In this Episode I talk about my experience with fictional storytelling podcast On A Dark, Cold Night created by Kristen Zaza. The podcast had 52 full episodes at the time of review.
PodApplaud-On A Dark, Cold Night
Welcome to PodApplaud, the Monday through Friday podcast that aims to enable your Podcast habit. I’m your host Seb, and today we are going to talk about the Podcast: On A Dark, Cold Night.
On A Dark, Cold Night is a soft spoken horror story created by Kristen Zaza. There are currently 52 episodes that are between roughly 20 minutes and a half hour long each, and you can look forward to a new episode every week. The language used is clean, there are some horror elements, but I think the show would be safe for even kids maybe 10 and up. I don’t know I’m not a kid expert. Viewer discretion and all that.
Here’s an excerpt from Kristen Zaza’s website: “On A Dark, Cold Night is the ideal podcast for horror-lovers with insomnia; a sinister friend to tell you bedtime/ghost stories. The Podcast involves your narrator telling you a spine-chilling yet soothing ghost story every week.”
Horror is a genre that has been well explored in the podcasting medium. There are podcasts that cater to every type of horror lover, from grotesque to atmospheric, to anthology, classic monsters, or body horror. The well runs deep and you can always find another horror podcast. So when I decide to try out a new one sometimes I can picky or skeptical about what to expect. I was doubly skeptical when I read that On A Dark, Cold Night claimed to be both horror and a sleep aid. Regardless I was intrigued and I saw that Kristen was a fellow Canadian so I hopped to find some national talent.
When we first start listening we are greeted with the voice of (finger quotes) “The Narrator” a woman who finds herself confined to a tiled purgatory of her own volition. As the Narrator goes on we come to find perhaps she is not quite human, or perhaps not a normal human at least. The Narrator wants us to like her, maybe a bit too much and shares her stories with us to ensure we keep giving her our attention. She loves our attention. Each episode is divvied up between the narrator’s stream of consciousness and the story she chooses to tell us.
I’m a huge fan of the narrator character, I don’t want to give too much away, but she is complex and enigmatic. I feel actual sympathy for the Narrator at times, and at times, I’m fretting about how dangerous she might truly be. I feel like Kristen’s Narrator is just as strongly fleshed out and philosophical about her own nature as an Anne Rice character. The stories that follow the opening monologue derive their spookiness from the unknown, they don’t rely on graphic depictions or overly horrendous situations. Nor is there so much mystery in the tales that you will be wired in to hear the whole telling. It is a lot of classical horror type stuff that is never out rightly named or cheapened.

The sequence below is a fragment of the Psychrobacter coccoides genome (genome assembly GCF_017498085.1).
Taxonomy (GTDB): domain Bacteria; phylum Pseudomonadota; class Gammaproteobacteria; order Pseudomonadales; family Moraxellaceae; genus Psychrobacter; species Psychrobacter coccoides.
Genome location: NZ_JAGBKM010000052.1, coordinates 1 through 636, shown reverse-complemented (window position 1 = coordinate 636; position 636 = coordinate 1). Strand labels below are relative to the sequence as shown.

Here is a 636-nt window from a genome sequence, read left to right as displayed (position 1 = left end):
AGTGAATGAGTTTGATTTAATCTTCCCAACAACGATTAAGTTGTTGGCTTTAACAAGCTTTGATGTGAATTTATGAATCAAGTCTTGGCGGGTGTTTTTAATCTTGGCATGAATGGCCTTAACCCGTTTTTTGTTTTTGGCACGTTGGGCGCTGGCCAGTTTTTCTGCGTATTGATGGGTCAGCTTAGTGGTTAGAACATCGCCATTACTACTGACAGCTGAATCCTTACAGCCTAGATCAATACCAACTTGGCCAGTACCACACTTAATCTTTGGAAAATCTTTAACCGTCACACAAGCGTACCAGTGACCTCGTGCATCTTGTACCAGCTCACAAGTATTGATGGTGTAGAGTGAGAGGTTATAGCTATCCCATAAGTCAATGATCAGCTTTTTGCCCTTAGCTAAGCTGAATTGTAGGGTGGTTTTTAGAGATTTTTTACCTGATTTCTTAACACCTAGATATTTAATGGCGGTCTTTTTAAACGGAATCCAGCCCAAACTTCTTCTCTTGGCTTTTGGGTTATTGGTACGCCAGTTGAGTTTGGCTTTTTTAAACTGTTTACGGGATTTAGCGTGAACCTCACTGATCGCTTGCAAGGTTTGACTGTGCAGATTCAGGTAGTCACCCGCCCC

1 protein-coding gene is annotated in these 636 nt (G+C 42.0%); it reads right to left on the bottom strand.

For me there is a clear line, I’m paying a lot of attention when The Narrator begins her monologue, and my attention relaxes when the story segment begins. I’m not sure if this is by design, but the effect is definitely noticeable. I think the Podcast delivers well upon its claims of being a horror/bedtime story, but honestly My favorite episode, and the Apple Podcast numbers would agree with me is episode 6, in which The Narrator’s story is one of her own past. This whole episode captivates me the way the intros do. There is no relaxing or dozing off to that episode. I would listen to a whole podcast built upon this character’s story. I have not personally fell asleep to this podcast, but I do suspect the outro music as short as it may be might undo the spell.
Ok so here on PodApplaud I rate shows on a 1-5 scale, 1 is silence, 2 is a slow clap, 3 is applause, 4 is a round of applause, and 5 of course is a standing ovation! I give On A Dark, Cold Night a ⅘, a round of applause!
I would recommend this cast to people who really get into the idea of sympathizing with a monster even if she can put you on edge at the same time. Also people who like classical horror that doesn’t lean too much on gore or abhorrence will dig the stories a lot.
So that’s been the show for today I hope you found it valuable If you wish to reach out to me you can find me on twitter @podapplaud or send an email to firstname.lastname@example.org Thank you for listening, and please tune in again.